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Open Access Publications from the University of California

Nitrogen Assimilation Ability of Three Cauliflower Cultivars in Relation to Reduced Post-Transplanting Nitrogen Supply

  • Author(s): Li, Hong
  • Gordon, Robert J.
  • Lada, Raj
  • Asiedu, Samuel K.
  • et al.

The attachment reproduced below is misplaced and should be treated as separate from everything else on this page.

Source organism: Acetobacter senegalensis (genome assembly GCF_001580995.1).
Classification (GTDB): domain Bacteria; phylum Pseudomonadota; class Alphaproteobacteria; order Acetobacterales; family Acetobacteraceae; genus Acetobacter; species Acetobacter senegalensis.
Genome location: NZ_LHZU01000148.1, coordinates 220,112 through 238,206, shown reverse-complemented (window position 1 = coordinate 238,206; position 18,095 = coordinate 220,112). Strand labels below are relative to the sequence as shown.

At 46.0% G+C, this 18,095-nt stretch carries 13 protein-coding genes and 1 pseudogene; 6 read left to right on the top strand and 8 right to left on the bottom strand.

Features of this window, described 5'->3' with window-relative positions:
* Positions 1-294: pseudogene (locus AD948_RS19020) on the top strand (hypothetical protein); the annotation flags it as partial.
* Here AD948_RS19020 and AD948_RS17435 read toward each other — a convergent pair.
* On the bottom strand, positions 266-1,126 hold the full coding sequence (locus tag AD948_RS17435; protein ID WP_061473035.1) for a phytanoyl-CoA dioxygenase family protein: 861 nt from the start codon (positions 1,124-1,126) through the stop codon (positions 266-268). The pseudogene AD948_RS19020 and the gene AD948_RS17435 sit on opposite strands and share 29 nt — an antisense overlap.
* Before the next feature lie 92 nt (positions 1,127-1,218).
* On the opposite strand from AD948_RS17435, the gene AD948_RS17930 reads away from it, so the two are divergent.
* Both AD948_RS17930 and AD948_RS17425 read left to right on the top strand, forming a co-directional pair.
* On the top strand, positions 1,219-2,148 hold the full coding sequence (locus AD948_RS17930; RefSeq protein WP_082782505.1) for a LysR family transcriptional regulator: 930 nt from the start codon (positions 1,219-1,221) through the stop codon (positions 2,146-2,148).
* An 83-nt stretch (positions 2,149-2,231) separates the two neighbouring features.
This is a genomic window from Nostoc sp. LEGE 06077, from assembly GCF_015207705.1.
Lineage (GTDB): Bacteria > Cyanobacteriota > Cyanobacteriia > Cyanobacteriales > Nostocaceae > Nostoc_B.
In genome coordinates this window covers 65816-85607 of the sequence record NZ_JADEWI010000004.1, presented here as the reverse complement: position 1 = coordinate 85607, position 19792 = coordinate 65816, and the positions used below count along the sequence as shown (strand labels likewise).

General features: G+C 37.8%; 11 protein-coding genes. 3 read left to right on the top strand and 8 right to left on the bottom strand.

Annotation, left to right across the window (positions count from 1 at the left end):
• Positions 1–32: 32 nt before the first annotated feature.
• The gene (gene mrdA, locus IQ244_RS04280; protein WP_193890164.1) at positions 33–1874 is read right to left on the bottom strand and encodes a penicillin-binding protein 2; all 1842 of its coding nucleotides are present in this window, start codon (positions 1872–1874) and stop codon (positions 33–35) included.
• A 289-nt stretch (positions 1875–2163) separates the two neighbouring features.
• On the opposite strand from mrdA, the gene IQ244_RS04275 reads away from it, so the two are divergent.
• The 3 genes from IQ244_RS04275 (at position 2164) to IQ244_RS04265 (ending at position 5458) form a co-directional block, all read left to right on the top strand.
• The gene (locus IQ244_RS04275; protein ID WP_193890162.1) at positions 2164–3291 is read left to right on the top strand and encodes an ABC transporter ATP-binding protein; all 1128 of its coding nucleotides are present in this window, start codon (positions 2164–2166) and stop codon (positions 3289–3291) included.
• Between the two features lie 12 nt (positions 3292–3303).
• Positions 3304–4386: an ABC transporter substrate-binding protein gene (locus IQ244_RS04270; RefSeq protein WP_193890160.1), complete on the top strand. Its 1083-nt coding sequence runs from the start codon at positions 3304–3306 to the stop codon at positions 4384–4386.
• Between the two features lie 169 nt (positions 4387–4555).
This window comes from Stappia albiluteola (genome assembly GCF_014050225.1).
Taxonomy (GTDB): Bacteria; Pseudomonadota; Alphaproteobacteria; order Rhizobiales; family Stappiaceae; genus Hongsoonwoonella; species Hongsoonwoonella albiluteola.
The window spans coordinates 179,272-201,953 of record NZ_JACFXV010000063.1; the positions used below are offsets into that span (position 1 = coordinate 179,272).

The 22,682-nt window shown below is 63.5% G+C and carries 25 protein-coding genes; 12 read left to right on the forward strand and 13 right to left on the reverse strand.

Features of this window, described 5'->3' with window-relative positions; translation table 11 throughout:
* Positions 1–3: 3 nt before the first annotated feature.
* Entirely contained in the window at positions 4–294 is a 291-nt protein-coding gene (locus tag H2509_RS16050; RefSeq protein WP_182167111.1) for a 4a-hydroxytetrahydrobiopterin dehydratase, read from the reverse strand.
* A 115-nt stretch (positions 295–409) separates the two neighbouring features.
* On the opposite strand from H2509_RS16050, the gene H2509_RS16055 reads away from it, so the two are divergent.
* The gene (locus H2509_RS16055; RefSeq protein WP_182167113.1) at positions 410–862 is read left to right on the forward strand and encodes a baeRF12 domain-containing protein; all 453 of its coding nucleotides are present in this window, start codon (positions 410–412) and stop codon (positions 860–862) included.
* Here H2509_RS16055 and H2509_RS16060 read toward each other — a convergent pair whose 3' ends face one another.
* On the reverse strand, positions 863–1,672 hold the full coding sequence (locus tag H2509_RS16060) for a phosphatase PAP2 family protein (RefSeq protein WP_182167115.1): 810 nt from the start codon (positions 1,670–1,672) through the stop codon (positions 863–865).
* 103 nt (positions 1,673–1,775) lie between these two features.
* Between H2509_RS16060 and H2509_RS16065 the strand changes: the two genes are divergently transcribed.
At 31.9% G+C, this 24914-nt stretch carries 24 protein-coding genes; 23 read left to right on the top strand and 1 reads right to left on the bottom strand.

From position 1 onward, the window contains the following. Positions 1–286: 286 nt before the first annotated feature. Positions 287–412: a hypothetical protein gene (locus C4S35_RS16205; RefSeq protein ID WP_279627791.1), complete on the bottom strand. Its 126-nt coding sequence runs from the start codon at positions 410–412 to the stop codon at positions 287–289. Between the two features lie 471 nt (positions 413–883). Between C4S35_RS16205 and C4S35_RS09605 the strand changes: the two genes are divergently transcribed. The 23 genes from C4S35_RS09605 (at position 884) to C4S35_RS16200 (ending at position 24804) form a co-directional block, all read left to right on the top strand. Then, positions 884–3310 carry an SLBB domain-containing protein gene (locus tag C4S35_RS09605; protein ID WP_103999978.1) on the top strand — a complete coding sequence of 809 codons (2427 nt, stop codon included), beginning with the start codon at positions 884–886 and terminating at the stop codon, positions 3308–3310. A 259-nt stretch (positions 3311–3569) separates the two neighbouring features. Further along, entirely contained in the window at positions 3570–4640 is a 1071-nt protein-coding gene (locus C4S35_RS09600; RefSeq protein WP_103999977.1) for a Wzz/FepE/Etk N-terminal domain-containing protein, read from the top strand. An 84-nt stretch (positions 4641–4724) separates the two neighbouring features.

It is not known how cauliflower (Brassica oleracea var. botrytis), a cool-weather, high nutritional-value vegetable, achieves its high nutritional levels, the hearty structure and fresh appearance. A study of cauliflower plant and nitrogen nutrition relations was conducted in a commercial production field in Annapolis Valley, Nova Scotia. The objectives were to determine the effects of nitrogen nutrition on cauliflower plant development and to quantify cauliflower plant N uptake ability among different varieties. The treatments consisted of three cauliflower varieties (‘Minuteman’, ‘Sevilla’ and ‘Whistler’) and three post-transplanting rates of N (0, 45 and 90 kg ha-1), arranged in a split-block design in the field. Results showed that the N uptake ability of cauliflower plants varied between 6.2 and 9.0 g plant-1, depending on varieties. The cauliflower varieties ‘Sevilla’ and ‘Minuteman’ had a significantly higher ability of N uptake than the cultivar ‘Whistler’ (P < 0.05). All three varieties responded significantly to the reduced post-transplanting input (45 kg N ha-1). There was a significant correlation between cauliflower head yield and whole plant N uptake (R2 = 0.64, P < 0.05). It was suggested that increasing N assimilation in whole plant could stimulate cauliflower head development, which could also lead to a reduction of 50% post-transplanting inputs. Future studies will be focused on quantification and regulation of N temporal reserves in leaves that could enhance N transfer to sinks (heads) and that could promote cauliflower plant head development.

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